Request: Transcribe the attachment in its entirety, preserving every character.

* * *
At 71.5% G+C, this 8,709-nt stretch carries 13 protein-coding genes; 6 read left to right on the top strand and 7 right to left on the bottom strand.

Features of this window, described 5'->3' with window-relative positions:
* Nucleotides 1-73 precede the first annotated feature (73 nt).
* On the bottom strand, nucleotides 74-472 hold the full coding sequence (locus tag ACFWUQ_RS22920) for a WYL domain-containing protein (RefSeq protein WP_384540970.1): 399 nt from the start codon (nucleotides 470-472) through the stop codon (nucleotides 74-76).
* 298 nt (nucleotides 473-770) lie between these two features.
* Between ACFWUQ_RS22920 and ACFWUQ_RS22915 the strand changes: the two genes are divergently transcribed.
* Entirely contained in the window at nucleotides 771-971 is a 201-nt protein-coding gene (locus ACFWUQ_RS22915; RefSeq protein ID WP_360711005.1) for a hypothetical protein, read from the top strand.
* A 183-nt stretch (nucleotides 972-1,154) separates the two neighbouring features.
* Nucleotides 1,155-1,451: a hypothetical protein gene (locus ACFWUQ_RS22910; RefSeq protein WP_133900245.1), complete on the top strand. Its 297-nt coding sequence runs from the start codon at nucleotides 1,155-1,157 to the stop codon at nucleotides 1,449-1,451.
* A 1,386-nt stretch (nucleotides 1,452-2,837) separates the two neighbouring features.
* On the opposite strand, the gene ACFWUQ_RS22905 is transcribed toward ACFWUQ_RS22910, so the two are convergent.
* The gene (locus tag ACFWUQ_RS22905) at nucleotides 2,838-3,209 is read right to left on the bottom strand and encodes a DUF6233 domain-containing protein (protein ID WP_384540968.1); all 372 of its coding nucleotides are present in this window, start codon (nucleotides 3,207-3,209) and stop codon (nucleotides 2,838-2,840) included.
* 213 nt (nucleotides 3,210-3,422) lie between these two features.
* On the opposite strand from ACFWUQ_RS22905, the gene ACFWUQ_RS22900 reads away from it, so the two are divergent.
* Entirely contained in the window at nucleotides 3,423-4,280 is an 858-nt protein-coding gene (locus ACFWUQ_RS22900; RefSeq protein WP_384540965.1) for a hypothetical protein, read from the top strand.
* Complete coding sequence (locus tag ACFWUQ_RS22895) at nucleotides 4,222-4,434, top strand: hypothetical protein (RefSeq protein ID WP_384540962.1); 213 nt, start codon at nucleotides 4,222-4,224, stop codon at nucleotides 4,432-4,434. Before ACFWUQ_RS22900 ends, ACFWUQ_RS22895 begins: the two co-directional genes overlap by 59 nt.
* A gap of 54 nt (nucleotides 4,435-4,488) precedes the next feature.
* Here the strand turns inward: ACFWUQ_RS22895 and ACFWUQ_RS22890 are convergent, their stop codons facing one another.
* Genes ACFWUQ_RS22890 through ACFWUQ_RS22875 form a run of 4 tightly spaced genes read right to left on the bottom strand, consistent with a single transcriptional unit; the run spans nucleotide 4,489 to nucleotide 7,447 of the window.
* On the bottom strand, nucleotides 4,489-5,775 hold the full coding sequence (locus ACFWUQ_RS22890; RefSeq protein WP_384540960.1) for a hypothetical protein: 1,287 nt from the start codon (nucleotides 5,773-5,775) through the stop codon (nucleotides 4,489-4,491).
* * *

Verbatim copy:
At 71.5% G+C, this 8,709-nt stretch carries 13 protein-coding genes; 6 read left to right on the top strand and 7 right to left on the bottom strand.

Features of this window, described 5'->3' with window-relative positions:
* Nucleotides 1-73 precede the first annotated feature (73 nt).
* On the bottom strand, nucleotides 74-472 hold the full coding sequence (locus tag ACFWUQ_RS22920) for a WYL domain-containing protein (RefSeq protein WP_384540970.1): 399 nt from the start codon (nucleotides 470-472) through the stop codon (nucleotides 74-76).
* 298 nt (nucleotides 473-770) lie between these two features.
* Between ACFWUQ_RS22920 and ACFWUQ_RS22915 the strand changes: the two genes are divergently transcribed.
* Entirely contained in the window at nucleotides 771-971 is a 201-nt protein-coding gene (locus ACFWUQ_RS22915; RefSeq protein ID WP_360711005.1) for a hypothetical protein, read from the top strand.
* A 183-nt stretch (nucleotides 972-1,154) separates the two neighbouring features.
* Nucleotides 1,155-1,451: a hypothetical protein gene (locus ACFWUQ_RS22910; RefSeq protein WP_133900245.1), complete on the top strand. Its 297-nt coding sequence runs from the start codon at nucleotides 1,155-1,157 to the stop codon at nucleotides 1,449-1,451.
* A 1,386-nt stretch (nucleotides 1,452-2,837) separates the two neighbouring features.
* On the opposite strand, the gene ACFWUQ_RS22905 is transcribed toward ACFWUQ_RS22910, so the two are convergent.
* The gene (locus tag ACFWUQ_RS22905) at nucleotides 2,838-3,209 is read right to left on the bottom strand and encodes a DUF6233 domain-containing protein (protein ID WP_384540968.1); all 372 of its coding nucleotides are present in this window, start codon (nucleotides 3,207-3,209) and stop codon (nucleotides 2,838-2,840) included.
* 213 nt (nucleotides 3,210-3,422) lie between these two features.
* On the opposite strand from ACFWUQ_RS22905, the gene ACFWUQ_RS22900 reads away from it, so the two are divergent.
* Entirely contained in the window at nucleotides 3,423-4,280 is an 858-nt protein-coding gene (locus ACFWUQ_RS22900; RefSeq protein WP_384540965.1) for a hypothetical protein, read from the top strand.
* Complete coding sequence (locus tag ACFWUQ_RS22895) at nucleotides 4,222-4,434, top strand: hypothetical protein (RefSeq protein ID WP_384540962.1); 213 nt, start codon at nucleotides 4,222-4,224, stop codon at nucleotides 4,432-4,434. Before ACFWUQ_RS22900 ends, ACFWUQ_RS22895 begins: the two co-directional genes overlap by 59 nt.
* A gap of 54 nt (nucleotides 4,435-4,488) precedes the next feature.
* Here the strand turns inward: ACFWUQ_RS22895 and ACFWUQ_RS22890 are convergent, their stop codons facing one another.
* Genes ACFWUQ_RS22890 through ACFWUQ_RS22875 form a run of 4 tightly spaced genes read right to left on the bottom strand, consistent with a single transcriptional unit; the run spans nucleotide 4,489 to nucleotide 7,447 of the window.
* On the bottom strand, nucleotides 4,489-5,775 hold the full coding sequence (locus ACFWUQ_RS22890; RefSeq protein WP_384540960.1) for a hypothetical protein: 1,287 nt from the start codon (nucleotides 5,773-5,775) through the stop codon (nucleotides 4,489-4,491).